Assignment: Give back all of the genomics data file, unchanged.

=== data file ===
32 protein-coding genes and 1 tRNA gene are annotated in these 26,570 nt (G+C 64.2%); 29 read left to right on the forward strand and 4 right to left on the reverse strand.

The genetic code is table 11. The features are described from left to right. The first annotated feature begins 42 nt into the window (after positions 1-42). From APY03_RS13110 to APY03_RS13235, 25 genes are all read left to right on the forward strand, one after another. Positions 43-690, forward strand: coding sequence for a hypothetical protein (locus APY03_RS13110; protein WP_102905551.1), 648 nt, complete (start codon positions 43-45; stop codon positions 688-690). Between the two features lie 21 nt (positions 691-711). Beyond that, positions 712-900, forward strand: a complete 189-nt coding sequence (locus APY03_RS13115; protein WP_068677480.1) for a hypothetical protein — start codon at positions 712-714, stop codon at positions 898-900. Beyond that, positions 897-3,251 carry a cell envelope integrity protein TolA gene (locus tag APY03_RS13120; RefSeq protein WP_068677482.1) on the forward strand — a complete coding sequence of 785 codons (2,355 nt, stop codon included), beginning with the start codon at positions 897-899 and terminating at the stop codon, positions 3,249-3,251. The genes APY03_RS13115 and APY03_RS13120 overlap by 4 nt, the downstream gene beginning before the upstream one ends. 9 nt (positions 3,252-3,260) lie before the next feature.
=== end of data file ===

32 protein-coding genes and 1 tRNA gene are annotated in these 26,570 nt (G+C 64.2%); 29 read left to right on the forward strand and 4 right to left on the reverse strand.

The genetic code is table 11. The features are described from left to right. The first annotated feature begins 42 nt into the window (after positions 1-42). From APY03_RS13110 to APY03_RS13235, 25 genes are all read left to right on the forward strand, one after another. Positions 43-690, forward strand: coding sequence for a hypothetical protein (locus APY03_RS13110; protein WP_102905551.1), 648 nt, complete (start codon positions 43-45; stop codon positions 688-690). Between the two features lie 21 nt (positions 691-711). Beyond that, positions 712-900, forward strand: a complete 189-nt coding sequence (locus APY03_RS13115; protein WP_068677480.1) for a hypothetical protein — start codon at positions 712-714, stop codon at positions 898-900. Beyond that, positions 897-3,251 carry a cell envelope integrity protein TolA gene (locus tag APY03_RS13120; RefSeq protein WP_068677482.1) on the forward strand — a complete coding sequence of 785 codons (2,355 nt, stop codon included), beginning with the start codon at positions 897-899 and terminating at the stop codon, positions 3,249-3,251. The genes APY03_RS13115 and APY03_RS13120 overlap by 4 nt, the downstream gene beginning before the upstream one ends. 9 nt (positions 3,252-3,260) lie before the next feature.